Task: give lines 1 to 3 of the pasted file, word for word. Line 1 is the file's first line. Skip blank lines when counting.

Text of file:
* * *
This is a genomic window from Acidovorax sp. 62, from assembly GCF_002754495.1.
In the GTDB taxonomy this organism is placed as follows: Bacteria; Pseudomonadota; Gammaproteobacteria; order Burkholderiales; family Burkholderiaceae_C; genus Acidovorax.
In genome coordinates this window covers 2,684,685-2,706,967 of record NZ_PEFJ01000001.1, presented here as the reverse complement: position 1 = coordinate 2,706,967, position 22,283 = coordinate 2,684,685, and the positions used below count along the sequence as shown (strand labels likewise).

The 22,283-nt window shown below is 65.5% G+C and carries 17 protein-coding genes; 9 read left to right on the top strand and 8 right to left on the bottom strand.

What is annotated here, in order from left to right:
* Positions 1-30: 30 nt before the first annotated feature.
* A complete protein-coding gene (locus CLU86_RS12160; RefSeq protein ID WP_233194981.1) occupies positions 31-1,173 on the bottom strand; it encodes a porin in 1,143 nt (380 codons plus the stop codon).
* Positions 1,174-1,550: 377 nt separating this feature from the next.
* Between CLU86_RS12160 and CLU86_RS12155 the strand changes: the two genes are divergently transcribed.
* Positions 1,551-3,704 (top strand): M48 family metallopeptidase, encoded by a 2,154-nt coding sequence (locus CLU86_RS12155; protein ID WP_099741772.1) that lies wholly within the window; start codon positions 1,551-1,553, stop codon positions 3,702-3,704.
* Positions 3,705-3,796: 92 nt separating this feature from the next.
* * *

This is a genomic window from Acidovorax sp. 62, from assembly GCF_002754495.1.
In the GTDB taxonomy this organism is placed as follows: Bacteria; Pseudomonadota; Gammaproteobacteria; order Burkholderiales; family Burkholderiaceae_C; genus Acidovorax.
In genome coordinates this window covers 2,684,685-2,706,967 of record NZ_PEFJ01000001.1, presented here as the reverse complement: position 1 = coordinate 2,706,967, position 22,283 = coordinate 2,684,685, and the positions used below count along the sequence as shown (strand labels likewise).